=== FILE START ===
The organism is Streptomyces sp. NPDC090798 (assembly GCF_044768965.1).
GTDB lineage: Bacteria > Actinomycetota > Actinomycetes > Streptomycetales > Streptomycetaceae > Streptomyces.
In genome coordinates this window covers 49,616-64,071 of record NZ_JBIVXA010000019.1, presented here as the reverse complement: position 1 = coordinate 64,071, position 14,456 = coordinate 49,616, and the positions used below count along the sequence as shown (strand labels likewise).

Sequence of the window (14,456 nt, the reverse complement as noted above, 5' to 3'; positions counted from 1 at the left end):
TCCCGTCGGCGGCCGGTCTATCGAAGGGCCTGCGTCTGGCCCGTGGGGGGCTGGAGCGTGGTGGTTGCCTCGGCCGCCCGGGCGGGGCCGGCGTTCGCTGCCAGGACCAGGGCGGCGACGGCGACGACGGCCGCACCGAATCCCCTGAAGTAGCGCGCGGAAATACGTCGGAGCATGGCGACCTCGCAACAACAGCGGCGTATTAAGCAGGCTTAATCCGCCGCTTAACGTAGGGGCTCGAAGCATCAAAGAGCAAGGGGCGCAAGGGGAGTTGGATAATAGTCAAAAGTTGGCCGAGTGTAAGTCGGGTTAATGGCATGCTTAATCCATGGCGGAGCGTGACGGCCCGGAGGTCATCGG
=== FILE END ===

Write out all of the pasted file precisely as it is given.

The organism is Streptomyces sp. NPDC090798 (assembly GCF_044768965.1).
GTDB lineage: Bacteria > Actinomycetota > Actinomycetes > Streptomycetales > Streptomycetaceae > Streptomyces.
In genome coordinates this window covers 49,616-64,071 of record NZ_JBIVXA010000019.1, presented here as the reverse complement: position 1 = coordinate 64,071, position 14,456 = coordinate 49,616, and the positions used below count along the sequence as shown (strand labels likewise).

Sequence of the window (14,456 nt, the reverse complement as noted above, 5' to 3'; positions counted from 1 at the left end):
TCCCGTCGGCGGCCGGTCTATCGAAGGGCCTGCGTCTGGCCCGTGGGGGGCTGGAGCGTGGTGGTTGCCTCGGCCGCCCGGGCGGGGCCGGCGTTCGCTGCCAGGACCAGGGCGGCGACGGCGACGACGGCCGCACCGAATCCCCTGAAGTAGCGCGCGGAAATACGTCGGAGCATGGCGACCTCGCAACAACAGCGGCGTATTAAGCAGGCTTAATCCGCCGCTTAACGTAGGGGCTCGAAGCATCAAAGAGCAAGGGGCGCAAGGGGAGTTGGATAATAGTCAAAAGTTGGCCGAGTGTAAGTCGGGTTAATGGCATGCTTAATCCATGGCGGAGCGTGACGGCCCGGAGGTCATCGG